Monday, July 9, 2012

The Sangam House Residency Programme

SangamHouse

The Sangam House applications close on July 31. 
Their residency offers a brilliant opportunity to writers from all over the world to live and work in an environment of creativity. 
As their website states:
The intention of Sangam House is to bring together writers from around the world to live and work in a safe, peaceful setting, a space made necessary on many levels by the world we now live in. 
Get your applications in on time: http://www.sangamhouse.org/the-application/


Out of Print Submissions


Out of Print is an online literary quarterly for short fiction with a connection to the Indian subcontinent.
We seek original writing in English or translated into English that is strong, well-crafted and reflects the pace and transition of our times. Based out of India, we are interested in submissions with a connection to the subcontinent from around the world. We encourage new writers and we encourage writing that tells a story.

No previously published work unless solicited

Word count between 1000 and 4000


Submissions to be cut and paste into the body of an email to outofprintmagazine@gmail.com 


Subject line should contain the word 'SUBMISSION' only


A cover letter with name, postal address, email address and telephone number

A short, approximately, 150 word biographical sketch


No attachments please.
Which means, of course, that all the material – story, cover letter, biographical sketch – to be included in the body of the email

One story at a time, please


Line spacing, 2, no special fonts


Simultaneous submissions are accepted - please inform us immediately upon acceptance elsewhere


No offensive, excessively violent or sexually explicit writing


On acceptance we may ask you to work with us on editing the story


Submissions all year round


We are a quarterly - we may take the entire three months before responding


Please wait one month after withdrawing or hearing from us about a submission that is in process before submitting again


If your work has been accepted, we probably won't publish another of your pieces in a consecutive issue


Copyright remains with the author. Out of Print has first electronic rights and e-archival rights. Should your piece be reprinted, we request the courtesy of an acknowledgement stating that the piece was first published in Out of Print with a link, if possible. Sending us a submission is tantamount to accepting this agreement.

No payment, unfortunately – we continue to seek sponsors.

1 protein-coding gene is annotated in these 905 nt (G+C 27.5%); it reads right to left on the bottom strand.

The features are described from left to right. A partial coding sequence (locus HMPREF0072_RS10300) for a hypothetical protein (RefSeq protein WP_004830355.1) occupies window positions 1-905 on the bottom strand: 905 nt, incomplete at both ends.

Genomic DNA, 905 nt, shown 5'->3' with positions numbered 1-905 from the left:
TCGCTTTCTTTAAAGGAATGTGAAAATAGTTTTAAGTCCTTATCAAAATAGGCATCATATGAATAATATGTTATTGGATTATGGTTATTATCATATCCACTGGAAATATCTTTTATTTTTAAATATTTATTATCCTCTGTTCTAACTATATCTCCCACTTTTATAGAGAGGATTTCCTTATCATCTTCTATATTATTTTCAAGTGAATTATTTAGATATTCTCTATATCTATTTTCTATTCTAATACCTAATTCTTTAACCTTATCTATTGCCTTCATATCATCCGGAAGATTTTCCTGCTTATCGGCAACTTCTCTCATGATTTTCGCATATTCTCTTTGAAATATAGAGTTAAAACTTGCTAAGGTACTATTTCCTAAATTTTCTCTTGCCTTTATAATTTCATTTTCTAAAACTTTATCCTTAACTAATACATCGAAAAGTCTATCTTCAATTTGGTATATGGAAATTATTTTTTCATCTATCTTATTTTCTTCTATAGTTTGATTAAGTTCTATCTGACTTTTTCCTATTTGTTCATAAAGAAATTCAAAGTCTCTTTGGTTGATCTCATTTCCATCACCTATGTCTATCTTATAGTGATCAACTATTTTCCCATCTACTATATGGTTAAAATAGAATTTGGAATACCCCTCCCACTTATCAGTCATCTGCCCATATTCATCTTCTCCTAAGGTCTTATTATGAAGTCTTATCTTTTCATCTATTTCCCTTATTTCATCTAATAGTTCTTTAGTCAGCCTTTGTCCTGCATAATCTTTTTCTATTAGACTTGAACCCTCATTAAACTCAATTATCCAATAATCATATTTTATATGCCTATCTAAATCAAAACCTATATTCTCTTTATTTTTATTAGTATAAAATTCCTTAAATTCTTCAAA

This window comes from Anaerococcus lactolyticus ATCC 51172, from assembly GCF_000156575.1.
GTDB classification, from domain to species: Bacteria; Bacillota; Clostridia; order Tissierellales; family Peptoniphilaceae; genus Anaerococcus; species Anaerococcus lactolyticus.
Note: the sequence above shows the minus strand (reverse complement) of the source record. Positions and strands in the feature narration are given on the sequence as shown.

In the mean time, we hope you will contribute to one of India's first online literary magazines dedicated to the short story.


For more on the kind of writing that interests us, and the reasons we may reject a submission, check Six Questions For Out of Print 


Thursday, July 5, 2012

Out of Print 8


The June 2012 issue of Out of Print goes live  in July! Which might cause some sense of being out of sync among our readers. But we trust they have the faith and imagination to handle it.

In this issue we are pleased and proud to present six new stories.

We feature Rahul Soni’s metaphoric and finely told Local. A man on a local train in Mumbai finds himself transported to a place that echoes his emptiness of purpose, a solitary space where all is minimised to the random, to the accidental. Radhika Venkatarayan’s The History of Objects also examines a minimal existence, although her story is about acquisition and the meaning of letting go. The Brothers Kansara, an extract from Vidya Samson’s Indian Maiden’s Bust Loose uses a light hearted and amusing style to deconstruct the meaning of family and the mindlessness of social constraints. In Mansha Tandon’s The Invisible Constituency the reader must once again confront societal constraints, this time, with devastating consequences – the mass produced working environment of the young technology recruit allows little room for individuality. Anubha Yadav’s Naked Gods told from the point of view of a child is an intensely observant piece that follows the disintegration of a young man who is unable to come to terms with the corruption of his own innocence. Sashikanta Mishra’s Deerskin deals with a different scale and scope of corruption – social and institutional. Balance is perturbed when an unshakeably honest forest officer is posted in the region and only a higher power can resolve the situation. 

The issue features art by Anju Dodiya entitled The Difficulty